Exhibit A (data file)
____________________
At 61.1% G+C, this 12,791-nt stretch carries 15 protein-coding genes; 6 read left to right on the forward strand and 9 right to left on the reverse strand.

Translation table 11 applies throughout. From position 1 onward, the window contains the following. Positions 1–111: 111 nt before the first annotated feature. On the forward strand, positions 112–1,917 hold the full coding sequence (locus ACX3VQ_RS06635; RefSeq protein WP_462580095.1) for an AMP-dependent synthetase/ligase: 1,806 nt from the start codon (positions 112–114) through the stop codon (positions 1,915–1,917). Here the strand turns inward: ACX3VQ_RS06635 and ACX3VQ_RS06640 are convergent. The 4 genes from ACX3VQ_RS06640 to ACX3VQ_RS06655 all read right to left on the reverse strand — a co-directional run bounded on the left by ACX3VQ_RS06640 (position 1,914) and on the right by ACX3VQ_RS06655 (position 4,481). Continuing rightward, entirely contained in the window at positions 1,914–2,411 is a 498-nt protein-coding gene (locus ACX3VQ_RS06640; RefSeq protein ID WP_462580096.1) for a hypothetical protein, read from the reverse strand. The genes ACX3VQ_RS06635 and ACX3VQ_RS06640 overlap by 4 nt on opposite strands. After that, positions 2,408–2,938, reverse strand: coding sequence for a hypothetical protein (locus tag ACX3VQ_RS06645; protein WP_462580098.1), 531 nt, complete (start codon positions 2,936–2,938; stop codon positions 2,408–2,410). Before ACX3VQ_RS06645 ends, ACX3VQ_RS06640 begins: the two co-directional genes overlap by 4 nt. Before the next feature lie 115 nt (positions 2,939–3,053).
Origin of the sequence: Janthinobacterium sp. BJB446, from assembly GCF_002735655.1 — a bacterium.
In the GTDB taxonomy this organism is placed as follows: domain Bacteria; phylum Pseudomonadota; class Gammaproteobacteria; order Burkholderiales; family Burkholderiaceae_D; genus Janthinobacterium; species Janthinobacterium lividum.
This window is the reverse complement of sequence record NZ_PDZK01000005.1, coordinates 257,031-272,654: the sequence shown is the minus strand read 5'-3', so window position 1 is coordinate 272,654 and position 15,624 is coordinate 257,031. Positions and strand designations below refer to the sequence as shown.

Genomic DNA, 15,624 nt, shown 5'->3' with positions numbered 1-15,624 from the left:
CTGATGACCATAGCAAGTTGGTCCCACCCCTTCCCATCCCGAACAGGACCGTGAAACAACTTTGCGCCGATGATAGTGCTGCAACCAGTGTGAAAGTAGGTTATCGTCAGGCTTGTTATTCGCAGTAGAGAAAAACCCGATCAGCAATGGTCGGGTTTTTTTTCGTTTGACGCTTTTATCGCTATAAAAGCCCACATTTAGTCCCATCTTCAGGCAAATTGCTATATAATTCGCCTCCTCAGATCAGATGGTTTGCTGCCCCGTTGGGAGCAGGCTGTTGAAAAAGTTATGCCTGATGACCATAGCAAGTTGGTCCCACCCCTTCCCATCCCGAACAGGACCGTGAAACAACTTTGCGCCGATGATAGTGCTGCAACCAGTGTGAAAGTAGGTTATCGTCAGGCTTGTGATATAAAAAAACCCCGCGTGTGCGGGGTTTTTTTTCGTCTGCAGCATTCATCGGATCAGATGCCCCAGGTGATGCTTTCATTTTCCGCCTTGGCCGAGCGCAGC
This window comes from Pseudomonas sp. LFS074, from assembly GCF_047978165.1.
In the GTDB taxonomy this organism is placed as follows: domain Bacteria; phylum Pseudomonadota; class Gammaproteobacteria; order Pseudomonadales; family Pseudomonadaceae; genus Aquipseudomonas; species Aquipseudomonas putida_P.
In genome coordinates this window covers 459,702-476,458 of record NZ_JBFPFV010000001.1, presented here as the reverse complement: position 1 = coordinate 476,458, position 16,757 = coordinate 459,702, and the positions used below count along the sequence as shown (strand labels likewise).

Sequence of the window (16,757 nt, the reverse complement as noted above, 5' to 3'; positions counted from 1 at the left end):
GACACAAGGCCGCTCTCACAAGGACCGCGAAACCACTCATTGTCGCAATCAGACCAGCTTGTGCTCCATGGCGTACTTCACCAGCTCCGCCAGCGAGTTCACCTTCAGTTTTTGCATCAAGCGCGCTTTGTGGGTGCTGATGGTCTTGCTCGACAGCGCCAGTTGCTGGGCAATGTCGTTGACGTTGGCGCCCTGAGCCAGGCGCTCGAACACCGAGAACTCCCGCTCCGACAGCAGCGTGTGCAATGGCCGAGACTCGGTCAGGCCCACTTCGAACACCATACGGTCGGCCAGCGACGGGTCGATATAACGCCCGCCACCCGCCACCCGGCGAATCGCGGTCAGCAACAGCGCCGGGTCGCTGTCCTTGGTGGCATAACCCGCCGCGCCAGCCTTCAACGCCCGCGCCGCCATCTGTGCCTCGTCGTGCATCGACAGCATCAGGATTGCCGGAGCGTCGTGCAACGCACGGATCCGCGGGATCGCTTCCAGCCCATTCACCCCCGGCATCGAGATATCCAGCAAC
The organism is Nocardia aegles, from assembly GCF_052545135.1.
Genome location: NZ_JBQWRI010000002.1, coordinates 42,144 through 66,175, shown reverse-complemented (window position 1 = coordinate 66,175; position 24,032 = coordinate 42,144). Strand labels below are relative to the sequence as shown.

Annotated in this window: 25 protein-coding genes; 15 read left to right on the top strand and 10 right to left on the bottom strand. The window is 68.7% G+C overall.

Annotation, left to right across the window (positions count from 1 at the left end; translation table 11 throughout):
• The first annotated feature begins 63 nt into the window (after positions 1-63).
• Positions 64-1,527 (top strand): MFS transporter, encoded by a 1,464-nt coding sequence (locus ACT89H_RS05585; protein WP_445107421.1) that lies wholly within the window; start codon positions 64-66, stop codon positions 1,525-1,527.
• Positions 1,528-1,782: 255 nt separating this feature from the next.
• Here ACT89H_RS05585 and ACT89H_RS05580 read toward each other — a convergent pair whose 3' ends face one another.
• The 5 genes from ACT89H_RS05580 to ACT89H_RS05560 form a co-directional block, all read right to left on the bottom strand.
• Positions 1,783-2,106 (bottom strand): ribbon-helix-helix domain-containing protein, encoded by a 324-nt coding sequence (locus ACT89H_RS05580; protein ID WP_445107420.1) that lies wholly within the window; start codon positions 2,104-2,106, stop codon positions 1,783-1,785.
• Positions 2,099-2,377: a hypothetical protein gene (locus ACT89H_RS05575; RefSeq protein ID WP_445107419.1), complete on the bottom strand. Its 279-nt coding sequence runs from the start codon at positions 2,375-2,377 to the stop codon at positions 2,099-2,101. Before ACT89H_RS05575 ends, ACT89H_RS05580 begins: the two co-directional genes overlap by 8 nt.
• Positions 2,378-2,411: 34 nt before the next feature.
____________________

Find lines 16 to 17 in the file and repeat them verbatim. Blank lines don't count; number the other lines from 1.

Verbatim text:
Annotation, left to right across the window (positions count from 1 at the left end; translation table 11 throughout):
• The first annotated feature begins 63 nt into the window (after positions 1-63).